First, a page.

19. From 1-66, the Pythia (Priestess of Apollo at Delphi) prays and comments on her sighting of the Furies. How does this speech set the tone for our interpretation of the events to follow, and why might it be significant that the Pythia does not name the Furies?
20. From 97-139, Clytemnestra rouses the Furies. How does she describe her situation in Hades, and what is her complaint against the Furies?
21. From 144-202, The Furies and Apollo trade accusations. What is the main charge leveled by the Furies against Apollo? How does he respond--what does he argue is unjust about the Furies' judgment concerning Orestes?
22. From 253-73, and 304-407, how do the Furies view their own prerogatives and their relationship with humans and the gods? What is their concept of justice? What is ironic about their claims of power and permanence?
23. From 408-49, how does Athena place both Orestes and the Furies on the same level? What is her concept of justice? What pivotal statements do the Furies make as they listen to her?
24. From 456-65, how does Orestes describe his plight? What does he apparently want at this point, and why?
25. From 484-505, Athena announces her plan of action. How do her remarks reveal that she is in a "double bind" (a situation where trouble seems to lie on either side of one's decision) similar to the ones in which Agamemnon, Clytemnestra, and Orestes have already found themselves?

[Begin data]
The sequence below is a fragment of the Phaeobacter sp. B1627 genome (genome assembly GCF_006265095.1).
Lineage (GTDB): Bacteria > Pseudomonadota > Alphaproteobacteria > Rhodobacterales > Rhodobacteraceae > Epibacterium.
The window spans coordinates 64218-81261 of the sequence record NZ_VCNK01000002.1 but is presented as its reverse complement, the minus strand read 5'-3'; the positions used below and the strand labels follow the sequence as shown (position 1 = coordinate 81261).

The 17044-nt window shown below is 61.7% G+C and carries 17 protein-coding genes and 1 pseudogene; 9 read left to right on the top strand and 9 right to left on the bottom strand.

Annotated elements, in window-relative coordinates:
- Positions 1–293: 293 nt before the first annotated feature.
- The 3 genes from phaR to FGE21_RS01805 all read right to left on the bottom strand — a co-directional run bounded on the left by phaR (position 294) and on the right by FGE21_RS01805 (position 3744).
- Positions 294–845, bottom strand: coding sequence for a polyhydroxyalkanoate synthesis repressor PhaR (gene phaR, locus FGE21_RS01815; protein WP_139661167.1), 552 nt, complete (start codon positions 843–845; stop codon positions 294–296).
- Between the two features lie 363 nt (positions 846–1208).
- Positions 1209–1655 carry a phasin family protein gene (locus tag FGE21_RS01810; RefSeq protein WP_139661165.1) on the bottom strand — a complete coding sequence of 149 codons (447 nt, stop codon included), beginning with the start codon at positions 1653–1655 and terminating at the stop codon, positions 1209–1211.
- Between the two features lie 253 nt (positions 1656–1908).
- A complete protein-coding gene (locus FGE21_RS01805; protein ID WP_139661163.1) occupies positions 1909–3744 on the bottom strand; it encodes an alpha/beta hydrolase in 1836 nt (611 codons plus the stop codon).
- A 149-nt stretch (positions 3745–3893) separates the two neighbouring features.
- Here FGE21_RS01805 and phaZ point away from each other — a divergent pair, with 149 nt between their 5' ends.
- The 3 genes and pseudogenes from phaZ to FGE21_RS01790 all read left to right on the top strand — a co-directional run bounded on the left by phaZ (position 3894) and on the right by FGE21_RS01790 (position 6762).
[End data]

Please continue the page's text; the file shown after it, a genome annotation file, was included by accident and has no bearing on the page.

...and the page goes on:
26. From 506-71, what do the Furies threaten will happen if Orestes wins his case? And what prescription for order do the Furies offer?
27. From 630-84, Apollo makes his case for Orestes' acquittal. How strong do you find his arguments? Is his tactic of using Athena as his main exhibit effective? How good are the Furies as "lawyers" in their counterarguments against Apollo? Explain.
28. From 692-725, to what extent do Athena's remarks accord with the assessment of the situation already offered by the Furies? How does Athena define the powers of the Court of the Areopagus?
29. Consider the gender implications of Athena's remarks from 692-725--why is the mention of the Amazons significant? From 750-56, Athena explains that she will "honour the male, in all things but marriage." Does her casting of a tie-breaking vote in Orestes' favor amount to the surrender of the female principle to the male principle in this trilogy?
30. From 791-913, the Furies at first complain that they have lost, and then come round to seeing things Athena's way. Follow this interchange between the Furies and Athena closely. How does she convince them? What does she offer, and how does she shape their continuing responses to suit her rhetorical needs?
31. The trilogy ends on a triumphal note, with a spectacle consisting in singing and dancing. Ultimately, how have Athena, the jurors, and the other interested parties in the play dealt with the Furies' demands? Have the Furies changed? What relationship between the City and the Furies (along with the violence they have long stood for) has been sanctioned?